• FIG. 1 is a side perspective view of a collapsible cart in an extended configuration according to a first implementation.
  • FIG. 2 is a perspective view of a collapsible cart in a partially collapsed configuration according to the first implementation shown in FIG. 1.
  • FIG. 3 is perspective view of a collapsible cart in a partially collapsed configuration according to a second implementation where one or more collapsible legs operate by sliding a pin or other implement in a groove or slot.
  • FIG. 4 is a close up of a pin and groove mechanism for collapsing or extending any of the collapsible legs shown in shown in FIG. 3.
  • FIG. 5 is a perspective view of a collapsible cart in a partially extended configuration according to a third implementation.
  • FIG. 6 is a perspective view of a collapsible cart in a collapsed configuration according to a fourth implementation.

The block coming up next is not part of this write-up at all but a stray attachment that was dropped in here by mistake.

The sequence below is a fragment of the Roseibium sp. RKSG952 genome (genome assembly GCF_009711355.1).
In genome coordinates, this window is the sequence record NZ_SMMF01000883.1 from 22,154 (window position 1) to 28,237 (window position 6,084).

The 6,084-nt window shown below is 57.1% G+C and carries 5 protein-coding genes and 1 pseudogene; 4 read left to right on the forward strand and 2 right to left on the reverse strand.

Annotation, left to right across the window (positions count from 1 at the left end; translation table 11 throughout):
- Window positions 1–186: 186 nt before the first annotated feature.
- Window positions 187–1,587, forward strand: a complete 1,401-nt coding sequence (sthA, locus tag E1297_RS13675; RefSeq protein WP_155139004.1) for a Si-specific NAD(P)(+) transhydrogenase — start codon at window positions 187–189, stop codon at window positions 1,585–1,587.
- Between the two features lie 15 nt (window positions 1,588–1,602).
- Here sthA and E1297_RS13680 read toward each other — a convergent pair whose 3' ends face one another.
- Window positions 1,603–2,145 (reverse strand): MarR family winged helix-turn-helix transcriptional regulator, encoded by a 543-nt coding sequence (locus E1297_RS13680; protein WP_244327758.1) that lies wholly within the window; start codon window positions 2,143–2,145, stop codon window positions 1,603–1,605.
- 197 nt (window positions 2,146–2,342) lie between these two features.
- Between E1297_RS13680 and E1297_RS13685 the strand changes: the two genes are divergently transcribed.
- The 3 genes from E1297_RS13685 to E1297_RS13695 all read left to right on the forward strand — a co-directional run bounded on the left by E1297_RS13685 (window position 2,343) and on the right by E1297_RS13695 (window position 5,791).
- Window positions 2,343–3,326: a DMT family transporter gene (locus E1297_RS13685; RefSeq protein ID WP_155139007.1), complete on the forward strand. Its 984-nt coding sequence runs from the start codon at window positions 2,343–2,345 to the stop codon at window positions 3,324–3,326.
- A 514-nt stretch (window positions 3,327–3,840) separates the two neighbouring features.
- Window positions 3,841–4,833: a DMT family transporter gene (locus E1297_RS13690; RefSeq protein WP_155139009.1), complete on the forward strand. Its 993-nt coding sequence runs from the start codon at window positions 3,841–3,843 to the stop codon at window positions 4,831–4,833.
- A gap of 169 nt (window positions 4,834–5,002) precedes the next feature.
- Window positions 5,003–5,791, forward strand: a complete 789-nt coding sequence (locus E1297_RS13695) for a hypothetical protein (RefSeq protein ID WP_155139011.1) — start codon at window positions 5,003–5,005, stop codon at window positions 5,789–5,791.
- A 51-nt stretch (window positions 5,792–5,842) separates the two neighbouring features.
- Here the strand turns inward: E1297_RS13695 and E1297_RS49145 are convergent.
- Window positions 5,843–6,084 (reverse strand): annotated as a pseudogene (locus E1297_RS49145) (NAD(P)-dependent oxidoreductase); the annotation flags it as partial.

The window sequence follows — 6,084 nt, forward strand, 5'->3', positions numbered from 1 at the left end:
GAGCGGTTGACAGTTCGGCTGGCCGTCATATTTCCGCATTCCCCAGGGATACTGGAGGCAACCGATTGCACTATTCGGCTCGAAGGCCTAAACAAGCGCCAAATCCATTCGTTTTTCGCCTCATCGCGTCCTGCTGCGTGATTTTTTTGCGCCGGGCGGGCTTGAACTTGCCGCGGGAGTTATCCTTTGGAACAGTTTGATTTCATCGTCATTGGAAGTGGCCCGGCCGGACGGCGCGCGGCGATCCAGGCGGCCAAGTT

• FIG. 7 is an overhead view of a collapsible cart according to a fourth implementation.
  • FIG. 8 is a perspective view of a collapsible cart according to a fifth implementation.
  • FIG. 9 is a perspective view of the collapsible cart shown in FIG. 8 and in a collapsed state.
  • FIG. 10 is a perspective view of a collapsible cart according to a sixth implementation.
  • FIG. 11 is a perspective view of a collapsible cart according to a seventh implementation.
  • FIG. 12 is a perspective view of a collapsible cart in an extended state according to an eighth implementation.